Author: Valerie Roberts
Asian markets fell ahead of U.S. inflation data on Wednesday. Traders fear this would demonstrate that price pressure is too high for the Federal Reserve to scale down interest rate prices.
U.S. Inflation Has Affected Asian Stocks Market
The benchmark S&P 500 index on Wall Street dropped 0.4% on Tuesday, marking its fourth consecutive day of loss.
The United States inflation rate is assumed to have decreased from June’s four-decade high of 9.1%.
But according to a FactSet study, investors predict an increase in core inflation, excluding food and energy prices, leaving only rent and other expenses. That excludes other reports that indicate a slowdown in economic growth.
Will the Fed’s Inflation-Reduction Tactics Freeze the Economy?
According to Tan Boon Heng of Mizuho Bank, the Fed considers anything beyond 8% to be “still too high.” He also declared that the battle against inflation was far from ended.
Investors are concerned that attempts by the Fed and other central banks in Europe and Asia to reduce the long-term high inflation rate might freeze global economic development.
While traders seek confirmation of how rapidly the Fed may pursue additional rate hikes, the S&P 500 dropped to 4,122.47.
The Federal Reserve has increased interest rates four times this year, twice by 0.75 percentage points, which is triple the average increase. After the statistics released last week revealed hiring was higher than expected, investors anticipate another increase of 0.75 percentage points in September.
Although some refer to the robust employment market as proof that the U.S. economy can withstand additional rate rises, some financial professionals predicted the economy might enter a recession.
What Sectors Have Suffered?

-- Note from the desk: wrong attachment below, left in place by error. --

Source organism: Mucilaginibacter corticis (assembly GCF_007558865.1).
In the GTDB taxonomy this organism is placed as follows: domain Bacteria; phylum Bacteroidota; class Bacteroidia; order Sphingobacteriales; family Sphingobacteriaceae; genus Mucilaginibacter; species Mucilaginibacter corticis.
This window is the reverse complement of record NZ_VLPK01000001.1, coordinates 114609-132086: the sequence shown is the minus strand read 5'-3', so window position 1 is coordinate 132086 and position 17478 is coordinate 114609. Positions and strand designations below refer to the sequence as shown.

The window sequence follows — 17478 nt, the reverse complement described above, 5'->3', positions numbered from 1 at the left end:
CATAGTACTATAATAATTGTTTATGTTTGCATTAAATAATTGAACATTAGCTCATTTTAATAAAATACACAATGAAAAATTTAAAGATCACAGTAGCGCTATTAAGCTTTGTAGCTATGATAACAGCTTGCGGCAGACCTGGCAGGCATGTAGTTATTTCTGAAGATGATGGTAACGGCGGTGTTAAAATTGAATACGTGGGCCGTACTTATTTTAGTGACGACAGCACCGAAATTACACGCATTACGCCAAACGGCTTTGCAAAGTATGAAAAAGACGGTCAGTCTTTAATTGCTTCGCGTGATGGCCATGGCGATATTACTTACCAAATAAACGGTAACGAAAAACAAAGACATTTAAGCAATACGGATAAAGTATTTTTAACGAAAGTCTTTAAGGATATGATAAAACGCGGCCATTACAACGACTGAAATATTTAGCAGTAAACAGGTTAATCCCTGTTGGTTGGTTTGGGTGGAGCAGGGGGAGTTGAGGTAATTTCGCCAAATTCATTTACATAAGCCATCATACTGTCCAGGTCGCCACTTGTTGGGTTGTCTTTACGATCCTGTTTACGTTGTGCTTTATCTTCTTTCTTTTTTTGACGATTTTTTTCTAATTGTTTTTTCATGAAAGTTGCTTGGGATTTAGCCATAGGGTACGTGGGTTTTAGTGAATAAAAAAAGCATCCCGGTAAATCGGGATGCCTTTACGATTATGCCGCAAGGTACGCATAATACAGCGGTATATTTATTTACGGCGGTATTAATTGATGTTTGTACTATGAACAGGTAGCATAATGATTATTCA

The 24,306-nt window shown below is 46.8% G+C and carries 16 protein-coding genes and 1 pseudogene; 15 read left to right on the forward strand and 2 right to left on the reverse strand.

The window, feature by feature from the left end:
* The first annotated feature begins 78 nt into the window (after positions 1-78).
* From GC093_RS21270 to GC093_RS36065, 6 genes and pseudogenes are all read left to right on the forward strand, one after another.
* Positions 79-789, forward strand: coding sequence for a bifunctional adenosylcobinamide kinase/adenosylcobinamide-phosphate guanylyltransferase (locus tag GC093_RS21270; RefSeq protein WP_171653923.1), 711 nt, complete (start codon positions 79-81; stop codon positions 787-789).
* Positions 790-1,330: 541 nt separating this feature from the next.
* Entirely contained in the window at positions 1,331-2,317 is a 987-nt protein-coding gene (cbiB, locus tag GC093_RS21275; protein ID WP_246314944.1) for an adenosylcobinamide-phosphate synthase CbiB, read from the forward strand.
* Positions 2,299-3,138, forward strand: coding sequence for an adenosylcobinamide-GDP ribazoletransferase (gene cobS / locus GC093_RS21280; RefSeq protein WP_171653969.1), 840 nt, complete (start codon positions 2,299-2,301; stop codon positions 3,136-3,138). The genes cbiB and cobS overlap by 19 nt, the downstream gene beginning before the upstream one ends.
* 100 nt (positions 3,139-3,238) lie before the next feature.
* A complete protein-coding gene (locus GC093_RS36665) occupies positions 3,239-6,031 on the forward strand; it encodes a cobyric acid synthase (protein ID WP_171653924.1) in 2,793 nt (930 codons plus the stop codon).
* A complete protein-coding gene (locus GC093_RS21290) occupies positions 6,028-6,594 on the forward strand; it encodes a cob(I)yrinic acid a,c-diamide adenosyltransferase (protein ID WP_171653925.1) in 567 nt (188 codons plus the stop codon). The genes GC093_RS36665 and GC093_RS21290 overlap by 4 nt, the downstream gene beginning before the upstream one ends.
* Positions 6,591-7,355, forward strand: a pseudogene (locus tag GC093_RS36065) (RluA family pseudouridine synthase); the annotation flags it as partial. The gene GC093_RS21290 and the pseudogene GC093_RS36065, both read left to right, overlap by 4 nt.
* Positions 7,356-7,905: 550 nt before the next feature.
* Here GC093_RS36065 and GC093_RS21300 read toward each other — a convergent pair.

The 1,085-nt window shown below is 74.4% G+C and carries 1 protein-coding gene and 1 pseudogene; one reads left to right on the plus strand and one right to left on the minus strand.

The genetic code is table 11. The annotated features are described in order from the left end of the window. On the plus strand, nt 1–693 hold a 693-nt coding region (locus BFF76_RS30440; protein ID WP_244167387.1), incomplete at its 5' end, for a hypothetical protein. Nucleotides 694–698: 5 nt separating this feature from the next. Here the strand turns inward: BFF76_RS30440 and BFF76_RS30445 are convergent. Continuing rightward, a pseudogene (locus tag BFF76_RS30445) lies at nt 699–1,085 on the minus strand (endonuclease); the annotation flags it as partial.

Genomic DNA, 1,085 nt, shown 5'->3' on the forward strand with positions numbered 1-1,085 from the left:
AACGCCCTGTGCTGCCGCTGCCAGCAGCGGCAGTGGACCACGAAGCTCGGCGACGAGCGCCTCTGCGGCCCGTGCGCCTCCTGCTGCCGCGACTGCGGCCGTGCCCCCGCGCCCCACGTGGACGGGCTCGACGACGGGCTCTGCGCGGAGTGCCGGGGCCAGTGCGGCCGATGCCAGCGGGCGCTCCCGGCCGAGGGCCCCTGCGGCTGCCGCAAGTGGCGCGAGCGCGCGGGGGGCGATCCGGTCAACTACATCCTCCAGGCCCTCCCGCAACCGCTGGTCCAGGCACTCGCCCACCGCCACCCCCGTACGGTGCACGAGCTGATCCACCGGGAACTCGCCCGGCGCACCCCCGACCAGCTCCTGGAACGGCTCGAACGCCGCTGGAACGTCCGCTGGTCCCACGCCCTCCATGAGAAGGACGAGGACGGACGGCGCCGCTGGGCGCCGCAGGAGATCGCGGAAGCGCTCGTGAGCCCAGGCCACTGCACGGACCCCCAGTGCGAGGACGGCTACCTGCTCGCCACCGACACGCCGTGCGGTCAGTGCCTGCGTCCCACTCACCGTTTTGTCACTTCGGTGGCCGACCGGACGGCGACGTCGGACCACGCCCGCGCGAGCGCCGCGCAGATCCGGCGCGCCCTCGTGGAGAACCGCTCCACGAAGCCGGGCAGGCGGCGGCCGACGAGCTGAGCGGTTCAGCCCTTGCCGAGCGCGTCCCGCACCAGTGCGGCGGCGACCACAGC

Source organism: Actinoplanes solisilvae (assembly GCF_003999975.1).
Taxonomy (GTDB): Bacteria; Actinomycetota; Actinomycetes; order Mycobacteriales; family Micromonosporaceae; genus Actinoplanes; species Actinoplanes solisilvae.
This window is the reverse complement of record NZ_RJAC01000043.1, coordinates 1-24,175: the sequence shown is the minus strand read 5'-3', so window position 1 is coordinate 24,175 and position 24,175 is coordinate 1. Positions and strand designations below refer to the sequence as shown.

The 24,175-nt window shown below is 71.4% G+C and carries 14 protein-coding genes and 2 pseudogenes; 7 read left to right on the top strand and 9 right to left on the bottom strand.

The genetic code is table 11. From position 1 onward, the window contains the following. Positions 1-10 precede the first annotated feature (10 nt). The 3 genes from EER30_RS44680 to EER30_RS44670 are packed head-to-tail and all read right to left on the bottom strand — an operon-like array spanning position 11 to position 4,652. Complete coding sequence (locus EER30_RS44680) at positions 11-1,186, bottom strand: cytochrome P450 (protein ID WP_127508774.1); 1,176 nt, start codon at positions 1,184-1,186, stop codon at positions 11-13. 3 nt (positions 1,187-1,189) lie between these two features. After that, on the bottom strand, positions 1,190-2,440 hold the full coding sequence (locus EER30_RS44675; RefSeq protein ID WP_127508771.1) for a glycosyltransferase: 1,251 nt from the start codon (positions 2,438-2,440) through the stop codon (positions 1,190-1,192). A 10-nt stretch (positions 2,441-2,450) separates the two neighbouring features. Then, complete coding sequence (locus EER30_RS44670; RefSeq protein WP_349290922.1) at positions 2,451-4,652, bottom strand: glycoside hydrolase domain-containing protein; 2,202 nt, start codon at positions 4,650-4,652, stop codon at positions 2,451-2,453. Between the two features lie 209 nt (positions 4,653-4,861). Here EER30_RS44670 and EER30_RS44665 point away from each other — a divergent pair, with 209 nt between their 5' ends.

The Dow fell 0.2% to close at 32,774.41. The Nasdaq ended down 1.2% to 12,493.93. The Russell 2000 dropped 1.5% to 1,912.89.
After informing investors that sales might fall short of expectations due to declining demand, chipmaker Micron Technology saw a 3.7% decline.
This warning severely impacted other chipmakers; Nvidia’s stock dropped 4%. Following the release of dismal financial results and an unsatisfactory revenue outlook, Norwegian Cruise Line had the highest decline in the S&P 500, falling 10.6%. Expedia lost 1.6% of its value, while American Airlines lost 2.7%.
Aside from China’s anti-virus efforts, which interrupted commerce and industry, and prompted a surge in the price of oil, wheat, and other commodities, Russia’s vs. Ukraine war also produced market instability.
The New York Mercantile Exchange’s electronic trading saw benchmark U.S. crude drop 30 cents to $90.2/barrel in the energy sector.
On Tuesday, the contract dropped 26 cents to $90.50. Brent crude, the benchmark price for global trade, dropped 25 cents to $96.06 a barrel in London.
The previous session saw a decrease of 34 cents to $96.31.
From Tuesday’s 135.18 yen, the dollar dropped to 135.02 yen. The euro rose to $1.0215 from $1.0205.
Asian stocks fell sharply Thursday after data showed U.S. inflation unexpectedly rose last month, adding pressure on the Federal Reserve to raise interest rates faster than expected. The Fed has indicated that it plans to raise interest rates three times next year. Investors fear higher borrowing costs will slow economic growth and hurt corporate profits.